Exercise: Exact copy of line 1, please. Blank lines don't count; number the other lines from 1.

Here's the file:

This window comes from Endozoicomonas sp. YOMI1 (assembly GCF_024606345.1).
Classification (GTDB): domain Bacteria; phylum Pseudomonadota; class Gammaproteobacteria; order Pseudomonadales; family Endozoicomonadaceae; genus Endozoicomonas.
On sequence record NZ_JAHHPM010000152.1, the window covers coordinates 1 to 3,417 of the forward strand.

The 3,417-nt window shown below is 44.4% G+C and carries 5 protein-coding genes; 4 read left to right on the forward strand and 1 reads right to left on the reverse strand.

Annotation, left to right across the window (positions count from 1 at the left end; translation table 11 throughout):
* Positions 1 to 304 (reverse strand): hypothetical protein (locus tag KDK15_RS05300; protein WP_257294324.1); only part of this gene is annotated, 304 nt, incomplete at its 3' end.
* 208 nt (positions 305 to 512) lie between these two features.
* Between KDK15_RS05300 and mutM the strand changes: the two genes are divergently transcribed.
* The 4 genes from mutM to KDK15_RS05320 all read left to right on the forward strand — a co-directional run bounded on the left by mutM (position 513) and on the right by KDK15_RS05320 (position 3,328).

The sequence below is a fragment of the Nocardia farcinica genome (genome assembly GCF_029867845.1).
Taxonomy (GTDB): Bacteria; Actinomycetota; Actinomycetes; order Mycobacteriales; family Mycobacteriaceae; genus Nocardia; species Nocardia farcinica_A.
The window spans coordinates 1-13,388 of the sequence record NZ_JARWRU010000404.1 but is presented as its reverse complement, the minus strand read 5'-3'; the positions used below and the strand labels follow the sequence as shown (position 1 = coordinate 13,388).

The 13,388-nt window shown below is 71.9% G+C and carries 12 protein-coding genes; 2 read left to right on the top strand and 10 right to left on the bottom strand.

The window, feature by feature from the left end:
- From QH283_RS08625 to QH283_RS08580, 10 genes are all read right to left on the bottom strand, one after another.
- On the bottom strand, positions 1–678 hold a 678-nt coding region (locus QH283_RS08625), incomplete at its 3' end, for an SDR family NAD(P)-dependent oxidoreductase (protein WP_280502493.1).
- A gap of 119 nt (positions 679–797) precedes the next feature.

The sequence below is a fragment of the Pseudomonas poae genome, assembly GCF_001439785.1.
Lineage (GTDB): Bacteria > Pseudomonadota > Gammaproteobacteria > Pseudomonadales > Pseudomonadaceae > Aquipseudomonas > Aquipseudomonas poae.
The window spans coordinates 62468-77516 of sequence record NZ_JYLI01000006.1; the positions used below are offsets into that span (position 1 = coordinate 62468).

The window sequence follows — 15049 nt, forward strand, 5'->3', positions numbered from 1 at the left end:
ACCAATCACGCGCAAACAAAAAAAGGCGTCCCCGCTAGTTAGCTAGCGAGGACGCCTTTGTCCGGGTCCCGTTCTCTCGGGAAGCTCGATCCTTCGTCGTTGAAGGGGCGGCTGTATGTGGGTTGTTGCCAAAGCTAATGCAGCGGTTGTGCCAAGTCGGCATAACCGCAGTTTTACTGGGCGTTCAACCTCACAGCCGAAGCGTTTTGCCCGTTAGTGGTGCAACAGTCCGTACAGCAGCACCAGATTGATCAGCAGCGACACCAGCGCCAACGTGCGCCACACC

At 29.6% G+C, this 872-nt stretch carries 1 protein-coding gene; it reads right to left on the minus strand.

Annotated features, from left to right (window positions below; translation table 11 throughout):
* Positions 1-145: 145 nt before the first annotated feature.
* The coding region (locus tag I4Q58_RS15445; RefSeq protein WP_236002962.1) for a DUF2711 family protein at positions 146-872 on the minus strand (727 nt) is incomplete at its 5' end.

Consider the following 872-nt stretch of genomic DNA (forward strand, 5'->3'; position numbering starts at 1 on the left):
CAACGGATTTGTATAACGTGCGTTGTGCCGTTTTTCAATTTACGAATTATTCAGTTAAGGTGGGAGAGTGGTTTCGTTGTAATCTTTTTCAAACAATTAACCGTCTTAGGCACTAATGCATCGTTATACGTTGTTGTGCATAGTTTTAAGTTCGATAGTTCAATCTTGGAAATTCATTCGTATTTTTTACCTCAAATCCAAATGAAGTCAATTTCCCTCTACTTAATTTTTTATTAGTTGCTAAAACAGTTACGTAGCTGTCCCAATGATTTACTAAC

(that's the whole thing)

This window comes from Endozoicomonas sp. YOMI1 (assembly GCF_024606345.1).